Current Status of HbA1c Reporting The US will continue to report %HbA1c. Reporting of eAG has also been recommended by the ADA and AACC but will be calculated and reported by the laboratory (US only). Most other countries have decided to change to IFCC numbers – most will dual report for at least 1-2 years UK Ireland The Netherlands Scandinavia Italy Australia New Zealand Germany Canada

PowerPoint Presentation:

A1c testing does not require overnight fast Increase rate of screening during non-fasting hours HbA1c reflects long-term glycemic burden Relatively less affected by acute (e.g., stress or illness related) perturbations in glucose levels Accepted and current guide in management of diabetes A1c laboratory methods well standardized and reliable Greater stability in tube (no rushing to the lab) Optimal assay standardization ≥ 6.5% seems to be a reasonable cut-point to avoid over-diagnosis. An A1c 5.7-6.4% indicates high risk for developing diabetes: “pre-diabetes” 30 Factors Supporting Use of A1C for Screening and Diagnosis International Expert Committee Report on the Role of the A1C Assay in the Diagnosiso Diabetes. DIABETES CARE, VOLUME 32, NUMBER 7, JULY 2009

Factors affecting HbA1c:

Factors affecting HbA1c A1C values influenced by red cell survival. falsely high values -- low red cell turnover- -disproportionate number of older red cells Such as iron, vitamin B12, or folate deficiency anemia. falsely low values -- rapid red cell turnover – greater younger red cells such as hemolysis ,chronic blood loss sickle cell anaemia, thalassaemias and hereditary spherocytosis Interference from Hb variants is still of concern but at the present time most laboratories are using methods that show no interference from the most common variants .

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Improvement in Standardization of Hemoglobin A 1 c Assays 1993-2006 (99% in USA ,CANADA,UK) 1997 Expert Committee recommended against using A1C values for diagnosis in part because of the lack of assay standardization

Recommendation of the International Expert Committee for the Diagnosis of Diabetes:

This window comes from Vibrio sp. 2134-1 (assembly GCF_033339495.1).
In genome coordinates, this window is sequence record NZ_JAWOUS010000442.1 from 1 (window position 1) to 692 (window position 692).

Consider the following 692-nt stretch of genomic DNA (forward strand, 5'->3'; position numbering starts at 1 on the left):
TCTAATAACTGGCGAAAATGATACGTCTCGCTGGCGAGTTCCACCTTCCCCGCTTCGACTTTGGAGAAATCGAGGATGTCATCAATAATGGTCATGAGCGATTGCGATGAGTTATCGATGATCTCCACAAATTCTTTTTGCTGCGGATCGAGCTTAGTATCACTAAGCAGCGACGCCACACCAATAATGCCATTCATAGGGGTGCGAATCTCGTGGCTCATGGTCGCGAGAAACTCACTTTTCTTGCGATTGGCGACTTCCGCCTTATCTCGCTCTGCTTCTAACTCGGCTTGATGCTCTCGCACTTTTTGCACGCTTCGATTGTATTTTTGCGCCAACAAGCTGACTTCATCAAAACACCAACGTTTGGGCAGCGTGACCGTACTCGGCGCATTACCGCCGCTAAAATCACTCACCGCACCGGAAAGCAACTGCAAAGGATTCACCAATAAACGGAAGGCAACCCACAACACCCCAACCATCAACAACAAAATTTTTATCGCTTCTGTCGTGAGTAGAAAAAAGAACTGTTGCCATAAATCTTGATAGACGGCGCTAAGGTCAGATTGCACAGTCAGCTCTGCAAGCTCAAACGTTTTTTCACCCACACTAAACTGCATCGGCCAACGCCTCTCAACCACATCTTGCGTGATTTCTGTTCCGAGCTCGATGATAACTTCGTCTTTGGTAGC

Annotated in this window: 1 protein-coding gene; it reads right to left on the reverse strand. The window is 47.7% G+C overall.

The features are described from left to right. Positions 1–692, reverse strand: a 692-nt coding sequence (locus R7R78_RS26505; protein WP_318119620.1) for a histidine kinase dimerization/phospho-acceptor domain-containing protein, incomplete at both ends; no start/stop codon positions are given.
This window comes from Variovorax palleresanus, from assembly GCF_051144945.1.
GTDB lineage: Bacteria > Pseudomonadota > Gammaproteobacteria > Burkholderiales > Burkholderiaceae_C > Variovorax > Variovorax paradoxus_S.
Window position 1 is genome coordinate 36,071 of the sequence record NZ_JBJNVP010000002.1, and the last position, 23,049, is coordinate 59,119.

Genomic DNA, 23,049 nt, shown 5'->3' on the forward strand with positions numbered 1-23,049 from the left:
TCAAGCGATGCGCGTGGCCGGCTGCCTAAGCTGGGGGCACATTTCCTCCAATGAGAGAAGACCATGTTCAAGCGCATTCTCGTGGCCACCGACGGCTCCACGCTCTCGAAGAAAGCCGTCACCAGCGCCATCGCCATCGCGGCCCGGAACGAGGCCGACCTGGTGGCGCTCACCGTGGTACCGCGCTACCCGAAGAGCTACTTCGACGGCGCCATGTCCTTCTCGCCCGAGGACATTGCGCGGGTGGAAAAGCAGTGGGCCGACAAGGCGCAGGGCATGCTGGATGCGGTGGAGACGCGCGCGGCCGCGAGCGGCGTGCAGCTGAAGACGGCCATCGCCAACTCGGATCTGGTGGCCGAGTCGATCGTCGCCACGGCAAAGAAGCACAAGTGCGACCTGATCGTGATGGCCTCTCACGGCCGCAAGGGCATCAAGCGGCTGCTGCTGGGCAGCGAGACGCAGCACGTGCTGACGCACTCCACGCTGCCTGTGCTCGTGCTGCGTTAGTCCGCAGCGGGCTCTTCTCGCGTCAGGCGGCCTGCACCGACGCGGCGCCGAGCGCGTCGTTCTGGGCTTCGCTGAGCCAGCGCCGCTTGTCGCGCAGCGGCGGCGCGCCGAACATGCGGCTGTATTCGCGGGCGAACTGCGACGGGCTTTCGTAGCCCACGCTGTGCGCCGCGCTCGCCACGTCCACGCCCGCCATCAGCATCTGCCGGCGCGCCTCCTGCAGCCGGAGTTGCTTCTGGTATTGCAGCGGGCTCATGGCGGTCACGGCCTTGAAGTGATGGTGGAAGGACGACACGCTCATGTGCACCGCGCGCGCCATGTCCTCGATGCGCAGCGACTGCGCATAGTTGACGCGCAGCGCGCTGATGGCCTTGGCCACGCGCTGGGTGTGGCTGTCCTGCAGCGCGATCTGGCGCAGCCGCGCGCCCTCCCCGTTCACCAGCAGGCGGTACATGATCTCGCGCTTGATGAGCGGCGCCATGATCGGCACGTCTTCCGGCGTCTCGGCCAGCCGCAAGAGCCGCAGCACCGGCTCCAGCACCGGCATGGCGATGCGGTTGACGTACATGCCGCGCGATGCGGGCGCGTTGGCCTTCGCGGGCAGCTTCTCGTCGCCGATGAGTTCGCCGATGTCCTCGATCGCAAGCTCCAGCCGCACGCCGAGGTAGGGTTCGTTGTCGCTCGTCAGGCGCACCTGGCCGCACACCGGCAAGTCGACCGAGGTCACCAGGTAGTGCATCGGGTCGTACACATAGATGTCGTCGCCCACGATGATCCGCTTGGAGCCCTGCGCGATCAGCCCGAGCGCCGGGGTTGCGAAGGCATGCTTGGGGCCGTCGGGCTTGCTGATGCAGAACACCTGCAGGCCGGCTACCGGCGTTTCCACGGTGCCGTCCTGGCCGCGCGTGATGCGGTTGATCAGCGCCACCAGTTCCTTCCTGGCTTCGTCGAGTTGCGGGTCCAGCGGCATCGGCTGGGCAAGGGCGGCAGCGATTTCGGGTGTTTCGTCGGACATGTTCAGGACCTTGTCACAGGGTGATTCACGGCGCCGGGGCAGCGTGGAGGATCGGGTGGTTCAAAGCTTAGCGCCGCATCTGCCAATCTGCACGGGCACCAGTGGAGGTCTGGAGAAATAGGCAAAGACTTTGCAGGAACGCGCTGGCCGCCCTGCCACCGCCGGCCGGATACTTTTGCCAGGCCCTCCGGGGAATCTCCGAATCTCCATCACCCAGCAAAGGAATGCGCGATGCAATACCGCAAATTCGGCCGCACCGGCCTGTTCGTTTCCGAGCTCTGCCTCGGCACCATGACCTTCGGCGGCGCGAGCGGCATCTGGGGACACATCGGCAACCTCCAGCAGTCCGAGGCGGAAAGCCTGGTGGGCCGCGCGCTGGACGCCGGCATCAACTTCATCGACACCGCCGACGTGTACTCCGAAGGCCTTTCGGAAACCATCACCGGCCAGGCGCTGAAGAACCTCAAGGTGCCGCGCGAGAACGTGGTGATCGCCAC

Recommendation of the International Expert Committee for the Diagnosis of Diabetes Levels at which the Dx is made based on when the risk for retinopathy goes up A1c > 6.5% = Diabetes

PowerPoint Presentation:

There was a stronger correlation between A1C and retinopathy than between fasting glucose levels and retinopathy Similar correlation between A1c and Retinopathy has been seen in DCCT/ UKPDS trials

Diabetes, CVD and Death:

Diabetes, CVD and Death HbA1c (5.5-6.5) HbA1c (6.0-6.5) IFG (100-125 mg/dl) Diabetes 1.9 4.5 2.2 CHD 1.3 1.9 1.0 Stroke 1.2 2.2 0.9 Death 1.2 1.6 1.1 The Atherosclerosis Risk in Communities (ARIC) Community-based prospective cohort 15,792 middle-aged adults from four U.S. communities. Whites and Blacks only 15 years follow-up Selvin, E., M. W. Steffes, et al. (2010). N Engl J Med 362(9): 800-811.

PowerPoint Presentation:

A1C Risk of Diabetes 5.0% 0.1% 5.5-6.0% 9 - 25% 6.0-6.5% 25 - 50% Meta-analysis of 16 studies 44,203 participants Follow-up 5.6 years Zhang, X., E. W. Gregg, et al. (2010). Diabetes Care 33(7): 1665-73.

Performance of HbA1c for the Classification and Prediction of Diabetes:

Performance of HbA1c for the Classification and Prediction of Diabetes For HbA1c, using a cutoff point of 5.9% to identify types 2 diabetes sensitivity (to determine true positives) is reported to be in the range of 76-95% and specificity (to determine true negatives) is 67-86%., When aligning optimum cutoff values with the Diabetes Control and Complications Trial (DCCT) at 6.1-6.2%, corresponding sensitivity is 43%-81% and specificity is 79%-99%. * implications for the use of FPG and HbA(1c) for cost-effective screening. Diabetes Care 2003;26:485-90. * Efficient cutoff points for three screening tests for detecting undiagnosed diabetes and prediabetes. Diabetes Care 2005;28(6):1321-5. * Combined use of a fasting plasma glucose concentration and HbA1c for fructosamine predicts the likelihood of having diabetes in high-risk subjects. Diabetes Care 1998;21:1221-5. According to some good-quality studies cited in the evidence HbA1c values in the range of 5.6-6.0% appear to predict a higher incidence of future diabetes in prediabetic patients and seem to be the most cost-effective for diagnosing type 2 diabetes